Linked to the Digital Single Market, data sharing could be hit if the UK were to vote leave. Data sharing is already a contentious issue, with regulations such as GDPR, Safe Harbour and Privacy Shield adding to the data privacy debate.

Talking to CBR, Julian David, CEO of TechUK, argued that current and future negotiations with the rest of the world around data sovereignty, sharing and data privacy are better served as part of the EU.

"If we’re in Europe and everything that happens is governed by the single market, everything that happens outside is where these arguments about data handling hit the road. And the fact that we are inside the EU means we can say to an economy as big as the US, if you don’t comply with our wishes, you can’t have our data. As a single actor being the UK you’re outside." Mr David told CBR, going further as to say that a UK that is outside the UK could push the matter further…. "If you tie that to the direction with Investigatory Powers Bill in the UK and being outside Europe and developing our own security approach we could find the situation that those across Europe say, ‘you can’t use European data in the UK.’"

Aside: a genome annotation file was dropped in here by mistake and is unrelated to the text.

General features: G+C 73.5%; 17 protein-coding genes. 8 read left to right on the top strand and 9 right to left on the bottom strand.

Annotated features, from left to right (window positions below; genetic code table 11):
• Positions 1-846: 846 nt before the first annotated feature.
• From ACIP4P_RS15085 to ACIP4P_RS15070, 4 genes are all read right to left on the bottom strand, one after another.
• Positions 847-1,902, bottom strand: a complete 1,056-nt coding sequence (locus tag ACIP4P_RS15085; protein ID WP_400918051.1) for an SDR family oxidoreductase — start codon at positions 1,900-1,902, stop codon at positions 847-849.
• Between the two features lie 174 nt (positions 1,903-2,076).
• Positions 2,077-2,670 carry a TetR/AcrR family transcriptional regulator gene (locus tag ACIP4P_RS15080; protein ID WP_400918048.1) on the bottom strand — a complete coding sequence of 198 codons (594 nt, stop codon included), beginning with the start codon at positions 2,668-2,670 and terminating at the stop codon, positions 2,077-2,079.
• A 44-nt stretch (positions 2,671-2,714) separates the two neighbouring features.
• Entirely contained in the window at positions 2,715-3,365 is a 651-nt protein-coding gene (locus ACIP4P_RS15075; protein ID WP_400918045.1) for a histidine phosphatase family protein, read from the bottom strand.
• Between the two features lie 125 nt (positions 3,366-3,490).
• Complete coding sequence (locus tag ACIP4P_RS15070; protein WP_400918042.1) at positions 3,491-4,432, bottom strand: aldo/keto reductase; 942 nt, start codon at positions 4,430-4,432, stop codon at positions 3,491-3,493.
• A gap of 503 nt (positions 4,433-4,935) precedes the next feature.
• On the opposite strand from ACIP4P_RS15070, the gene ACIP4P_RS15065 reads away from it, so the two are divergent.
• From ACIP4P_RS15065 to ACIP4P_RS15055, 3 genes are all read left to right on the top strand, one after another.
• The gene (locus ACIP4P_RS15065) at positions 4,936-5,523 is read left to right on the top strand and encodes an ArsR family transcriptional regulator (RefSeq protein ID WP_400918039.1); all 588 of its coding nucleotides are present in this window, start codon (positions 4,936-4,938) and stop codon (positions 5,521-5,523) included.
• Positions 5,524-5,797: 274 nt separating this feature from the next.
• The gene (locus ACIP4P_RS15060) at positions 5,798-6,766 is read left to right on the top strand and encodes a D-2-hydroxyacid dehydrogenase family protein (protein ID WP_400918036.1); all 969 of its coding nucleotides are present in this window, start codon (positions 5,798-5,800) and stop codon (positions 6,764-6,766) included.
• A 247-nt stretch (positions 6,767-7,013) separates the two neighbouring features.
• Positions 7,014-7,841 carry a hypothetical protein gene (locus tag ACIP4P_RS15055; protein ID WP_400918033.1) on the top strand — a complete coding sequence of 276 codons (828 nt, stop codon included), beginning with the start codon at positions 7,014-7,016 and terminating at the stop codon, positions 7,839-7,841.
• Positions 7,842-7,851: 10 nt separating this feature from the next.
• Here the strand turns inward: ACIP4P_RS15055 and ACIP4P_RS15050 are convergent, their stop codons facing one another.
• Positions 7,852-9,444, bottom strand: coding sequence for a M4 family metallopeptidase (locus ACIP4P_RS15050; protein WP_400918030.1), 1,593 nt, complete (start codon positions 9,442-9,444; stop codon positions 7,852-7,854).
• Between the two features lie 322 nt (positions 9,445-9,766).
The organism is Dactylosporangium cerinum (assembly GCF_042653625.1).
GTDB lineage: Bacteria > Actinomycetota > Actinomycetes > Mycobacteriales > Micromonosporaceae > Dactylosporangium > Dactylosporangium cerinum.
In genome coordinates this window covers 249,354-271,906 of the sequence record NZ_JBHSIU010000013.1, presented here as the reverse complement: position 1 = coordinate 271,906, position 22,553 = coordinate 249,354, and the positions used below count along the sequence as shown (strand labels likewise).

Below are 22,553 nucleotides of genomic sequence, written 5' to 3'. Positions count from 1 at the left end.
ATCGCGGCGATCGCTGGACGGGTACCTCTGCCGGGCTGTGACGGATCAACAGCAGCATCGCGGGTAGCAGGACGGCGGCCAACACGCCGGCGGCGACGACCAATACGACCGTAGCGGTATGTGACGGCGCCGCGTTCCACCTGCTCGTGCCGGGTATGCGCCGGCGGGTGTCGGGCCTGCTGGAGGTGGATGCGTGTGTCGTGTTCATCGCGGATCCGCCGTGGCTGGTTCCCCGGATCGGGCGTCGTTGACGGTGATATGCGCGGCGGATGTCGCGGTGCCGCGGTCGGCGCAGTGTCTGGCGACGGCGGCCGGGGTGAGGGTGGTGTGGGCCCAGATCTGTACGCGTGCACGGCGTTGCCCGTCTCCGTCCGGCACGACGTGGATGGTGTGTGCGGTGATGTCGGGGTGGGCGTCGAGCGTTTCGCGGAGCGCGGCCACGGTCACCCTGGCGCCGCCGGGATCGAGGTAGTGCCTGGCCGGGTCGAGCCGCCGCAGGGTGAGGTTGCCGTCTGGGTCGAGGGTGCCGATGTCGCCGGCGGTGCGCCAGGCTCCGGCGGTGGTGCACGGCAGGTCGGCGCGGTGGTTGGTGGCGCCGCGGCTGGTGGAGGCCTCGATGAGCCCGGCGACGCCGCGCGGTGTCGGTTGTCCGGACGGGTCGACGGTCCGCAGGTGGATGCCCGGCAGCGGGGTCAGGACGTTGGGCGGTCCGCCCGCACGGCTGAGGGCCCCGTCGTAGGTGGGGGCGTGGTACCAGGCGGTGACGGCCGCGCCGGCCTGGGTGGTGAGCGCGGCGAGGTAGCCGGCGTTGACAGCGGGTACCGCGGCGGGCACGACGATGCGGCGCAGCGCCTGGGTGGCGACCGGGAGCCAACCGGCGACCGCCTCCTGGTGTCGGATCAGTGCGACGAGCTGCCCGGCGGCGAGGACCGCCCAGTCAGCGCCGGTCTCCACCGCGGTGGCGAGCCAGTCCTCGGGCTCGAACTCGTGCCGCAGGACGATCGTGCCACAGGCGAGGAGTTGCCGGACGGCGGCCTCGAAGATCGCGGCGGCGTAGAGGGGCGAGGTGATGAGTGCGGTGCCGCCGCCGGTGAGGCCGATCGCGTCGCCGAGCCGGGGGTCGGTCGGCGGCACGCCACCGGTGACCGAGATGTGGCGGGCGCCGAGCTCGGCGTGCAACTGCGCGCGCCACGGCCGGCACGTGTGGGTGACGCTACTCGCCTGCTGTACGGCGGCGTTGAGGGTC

Ross Fraser, country manager UK&I for EMC, echoed these concerns, saying:"We believe the UK’s continued support of a successful EU-wide Digital Single Market will allow the EU’s digital economy to thrive. A continued push for a robust and consistent EU-wide data protection and privacy framework will also deliver a positive environment for consumers and a comparatively straightforward one for business.

"The new EU Privacy Shield remains a work in progress and again, we want the UK to keep its place at the table during ongoing negotiations."


5. Data Privacy